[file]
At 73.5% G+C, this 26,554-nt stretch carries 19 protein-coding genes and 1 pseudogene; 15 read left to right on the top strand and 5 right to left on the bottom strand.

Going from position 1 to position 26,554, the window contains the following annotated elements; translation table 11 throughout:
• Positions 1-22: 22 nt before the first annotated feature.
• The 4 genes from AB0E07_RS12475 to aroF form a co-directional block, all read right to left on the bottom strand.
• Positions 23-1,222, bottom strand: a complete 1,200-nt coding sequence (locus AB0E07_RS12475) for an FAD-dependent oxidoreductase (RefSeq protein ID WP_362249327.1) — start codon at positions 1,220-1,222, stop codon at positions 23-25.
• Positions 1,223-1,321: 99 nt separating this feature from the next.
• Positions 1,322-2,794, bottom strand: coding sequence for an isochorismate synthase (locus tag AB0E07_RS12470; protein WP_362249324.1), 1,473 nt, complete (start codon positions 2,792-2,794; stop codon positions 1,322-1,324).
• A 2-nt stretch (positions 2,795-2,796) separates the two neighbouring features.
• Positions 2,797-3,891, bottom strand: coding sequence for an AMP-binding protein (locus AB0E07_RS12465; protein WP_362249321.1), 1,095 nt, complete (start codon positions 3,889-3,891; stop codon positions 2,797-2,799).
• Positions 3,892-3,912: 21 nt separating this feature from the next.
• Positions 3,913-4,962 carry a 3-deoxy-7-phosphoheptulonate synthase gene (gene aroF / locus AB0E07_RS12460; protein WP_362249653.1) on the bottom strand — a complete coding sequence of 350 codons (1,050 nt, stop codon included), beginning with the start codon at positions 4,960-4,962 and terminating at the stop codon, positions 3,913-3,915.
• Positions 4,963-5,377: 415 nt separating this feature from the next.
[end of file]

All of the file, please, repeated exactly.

At 73.5% G+C, this 26,554-nt stretch carries 19 protein-coding genes and 1 pseudogene; 15 read left to right on the top strand and 5 right to left on the bottom strand.

Going from position 1 to position 26,554, the window contains the following annotated elements; translation table 11 throughout:
• Positions 1-22: 22 nt before the first annotated feature.
• The 4 genes from AB0E07_RS12475 to aroF form a co-directional block, all read right to left on the bottom strand.
• Positions 23-1,222, bottom strand: a complete 1,200-nt coding sequence (locus AB0E07_RS12475) for an FAD-dependent oxidoreductase (RefSeq protein ID WP_362249327.1) — start codon at positions 1,220-1,222, stop codon at positions 23-25.
• Positions 1,223-1,321: 99 nt separating this feature from the next.
• Positions 1,322-2,794, bottom strand: coding sequence for an isochorismate synthase (locus tag AB0E07_RS12470; protein WP_362249324.1), 1,473 nt, complete (start codon positions 2,792-2,794; stop codon positions 1,322-1,324).
• A 2-nt stretch (positions 2,795-2,796) separates the two neighbouring features.
• Positions 2,797-3,891, bottom strand: coding sequence for an AMP-binding protein (locus AB0E07_RS12465; protein WP_362249321.1), 1,095 nt, complete (start codon positions 3,889-3,891; stop codon positions 2,797-2,799).
• Positions 3,892-3,912: 21 nt separating this feature from the next.
• Positions 3,913-4,962 carry a 3-deoxy-7-phosphoheptulonate synthase gene (gene aroF / locus AB0E07_RS12460; protein WP_362249653.1) on the bottom strand — a complete coding sequence of 350 codons (1,050 nt, stop codon included), beginning with the start codon at positions 4,960-4,962 and terminating at the stop codon, positions 3,913-3,915.
• Positions 4,963-5,377: 415 nt separating this feature from the next.